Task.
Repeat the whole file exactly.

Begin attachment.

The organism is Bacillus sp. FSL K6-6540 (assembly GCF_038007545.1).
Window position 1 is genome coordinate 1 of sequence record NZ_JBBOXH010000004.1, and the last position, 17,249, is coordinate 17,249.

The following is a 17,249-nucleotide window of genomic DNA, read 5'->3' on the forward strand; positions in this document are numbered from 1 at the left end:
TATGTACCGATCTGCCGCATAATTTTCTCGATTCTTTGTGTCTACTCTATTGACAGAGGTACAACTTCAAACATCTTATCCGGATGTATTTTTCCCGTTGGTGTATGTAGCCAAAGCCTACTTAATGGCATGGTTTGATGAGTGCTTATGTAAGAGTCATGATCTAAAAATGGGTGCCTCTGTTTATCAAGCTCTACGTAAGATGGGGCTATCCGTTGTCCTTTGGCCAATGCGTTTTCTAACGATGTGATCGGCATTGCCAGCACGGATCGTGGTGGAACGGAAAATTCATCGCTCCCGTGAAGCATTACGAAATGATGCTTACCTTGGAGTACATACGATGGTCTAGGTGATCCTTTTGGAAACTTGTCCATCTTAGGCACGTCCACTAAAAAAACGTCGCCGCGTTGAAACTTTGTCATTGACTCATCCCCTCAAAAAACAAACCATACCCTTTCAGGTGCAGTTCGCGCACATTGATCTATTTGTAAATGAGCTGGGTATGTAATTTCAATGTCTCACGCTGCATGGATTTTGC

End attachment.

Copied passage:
The organism is Bacillus sp. FSL K6-6540 (assembly GCF_038007545.1).
Window position 1 is genome coordinate 1 of sequence record NZ_JBBOXH010000004.1, and the last position, 17,249, is coordinate 17,249.

The following is a 17,249-nucleotide window of genomic DNA, read 5'->3' on the forward strand; positions in this document are numbered from 1 at the left end:
TATGTACCGATCTGCCGCATAATTTTCTCGATTCTTTGTGTCTACTCTATTGACAGAGGTACAACTTCAAACATCTTATCCGGATGTATTTTTCCCGTTGGTGTATGTAGCCAAAGCCTACTTAATGGCATGGTTTGATGAGTGCTTATGTAAGAGTCATGATCTAAAAATGGGTGCCTCTGTTTATCAAGCTCTACGTAAGATGGGGCTATCCGTTGTCCTTTGGCCAATGCGTTTTCTAACGATGTGATCGGCATTGCCAGCACGGATCGTGGTGGAACGGAAAATTCATCGCTCCCGTGAAGCATTACGAAATGATGCTTACCTTGGAGTACATACGATGGTCTAGGTGATCCTTTTGGAAACTTGTCCATCTTAGGCACGTCCACTAAAAAAACGTCGCCGCGTTGAAACTTTGTCATTGACTCATCCCCTCAAAAAACAAACCATACCCTTTCAGGTGCAGTTCGCGCACATTGATCTATTTGTAAATGAGCTGGGTATGTAATTTCAATGTCTCACGCTGCATGGATTTTGC